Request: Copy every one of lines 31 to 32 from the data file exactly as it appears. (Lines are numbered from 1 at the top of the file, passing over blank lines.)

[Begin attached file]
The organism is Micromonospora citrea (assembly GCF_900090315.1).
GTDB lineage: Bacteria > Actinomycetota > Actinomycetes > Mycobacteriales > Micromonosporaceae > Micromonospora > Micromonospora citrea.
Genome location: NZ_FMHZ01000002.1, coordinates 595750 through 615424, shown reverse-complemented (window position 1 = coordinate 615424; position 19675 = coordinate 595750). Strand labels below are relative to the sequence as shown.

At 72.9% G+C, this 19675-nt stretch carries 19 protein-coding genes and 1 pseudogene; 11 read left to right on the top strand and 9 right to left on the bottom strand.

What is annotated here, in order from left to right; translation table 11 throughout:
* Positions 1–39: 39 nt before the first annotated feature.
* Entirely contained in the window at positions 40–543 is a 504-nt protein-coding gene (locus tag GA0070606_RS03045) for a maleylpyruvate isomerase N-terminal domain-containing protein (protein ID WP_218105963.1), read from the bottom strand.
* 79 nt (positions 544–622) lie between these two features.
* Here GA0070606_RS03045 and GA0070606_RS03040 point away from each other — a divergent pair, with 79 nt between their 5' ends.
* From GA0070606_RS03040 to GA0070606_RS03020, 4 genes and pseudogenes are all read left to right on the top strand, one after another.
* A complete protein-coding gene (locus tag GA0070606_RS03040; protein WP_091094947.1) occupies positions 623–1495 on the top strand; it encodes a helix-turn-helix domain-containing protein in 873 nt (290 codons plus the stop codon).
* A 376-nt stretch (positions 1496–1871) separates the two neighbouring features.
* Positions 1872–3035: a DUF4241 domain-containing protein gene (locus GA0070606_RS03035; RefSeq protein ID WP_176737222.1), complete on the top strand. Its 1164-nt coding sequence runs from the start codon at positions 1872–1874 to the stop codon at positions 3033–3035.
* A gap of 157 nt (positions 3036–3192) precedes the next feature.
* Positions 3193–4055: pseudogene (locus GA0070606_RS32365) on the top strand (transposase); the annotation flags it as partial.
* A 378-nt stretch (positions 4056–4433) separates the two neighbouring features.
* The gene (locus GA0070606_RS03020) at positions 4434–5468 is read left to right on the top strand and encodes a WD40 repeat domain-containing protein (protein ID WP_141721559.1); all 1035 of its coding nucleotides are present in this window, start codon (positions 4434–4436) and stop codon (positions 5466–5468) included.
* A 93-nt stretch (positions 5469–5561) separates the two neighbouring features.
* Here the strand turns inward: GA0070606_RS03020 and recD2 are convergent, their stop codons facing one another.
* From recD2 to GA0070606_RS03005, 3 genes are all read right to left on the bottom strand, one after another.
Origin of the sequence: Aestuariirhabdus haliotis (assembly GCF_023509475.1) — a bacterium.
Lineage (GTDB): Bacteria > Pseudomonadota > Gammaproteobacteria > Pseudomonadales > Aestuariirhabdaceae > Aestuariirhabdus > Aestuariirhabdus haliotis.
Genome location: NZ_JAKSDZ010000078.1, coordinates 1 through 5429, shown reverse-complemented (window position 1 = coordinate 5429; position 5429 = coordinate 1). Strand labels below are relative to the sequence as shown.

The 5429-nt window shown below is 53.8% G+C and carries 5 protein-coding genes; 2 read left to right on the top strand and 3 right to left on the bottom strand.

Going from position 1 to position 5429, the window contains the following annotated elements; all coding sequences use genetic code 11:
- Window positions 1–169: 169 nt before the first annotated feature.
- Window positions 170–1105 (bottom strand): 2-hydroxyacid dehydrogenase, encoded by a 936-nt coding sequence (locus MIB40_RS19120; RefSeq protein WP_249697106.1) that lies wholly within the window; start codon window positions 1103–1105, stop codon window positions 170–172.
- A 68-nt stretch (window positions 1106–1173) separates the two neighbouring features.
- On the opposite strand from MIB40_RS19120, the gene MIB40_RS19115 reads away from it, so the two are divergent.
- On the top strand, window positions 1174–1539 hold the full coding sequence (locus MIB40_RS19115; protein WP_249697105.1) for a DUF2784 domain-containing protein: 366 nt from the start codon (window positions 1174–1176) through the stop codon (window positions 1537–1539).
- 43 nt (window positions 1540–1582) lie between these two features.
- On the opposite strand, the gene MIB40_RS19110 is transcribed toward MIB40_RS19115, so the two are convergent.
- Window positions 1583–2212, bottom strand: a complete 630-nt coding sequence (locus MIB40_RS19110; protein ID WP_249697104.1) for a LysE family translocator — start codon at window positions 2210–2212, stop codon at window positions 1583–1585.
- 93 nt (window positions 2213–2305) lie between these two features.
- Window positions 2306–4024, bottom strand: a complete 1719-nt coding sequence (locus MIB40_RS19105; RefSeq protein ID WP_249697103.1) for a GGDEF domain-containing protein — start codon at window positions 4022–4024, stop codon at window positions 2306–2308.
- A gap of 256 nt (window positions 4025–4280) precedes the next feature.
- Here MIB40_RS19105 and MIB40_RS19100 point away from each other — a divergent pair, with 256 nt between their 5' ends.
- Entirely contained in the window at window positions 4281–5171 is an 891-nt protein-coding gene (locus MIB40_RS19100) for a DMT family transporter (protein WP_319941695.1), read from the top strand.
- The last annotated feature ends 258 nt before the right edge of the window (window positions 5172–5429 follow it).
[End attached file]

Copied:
- 43 nt (window positions 1540–1582) lie between these two features.
- On the opposite strand, the gene MIB40_RS19110 is transcribed toward MIB40_RS19115, so the two are convergent.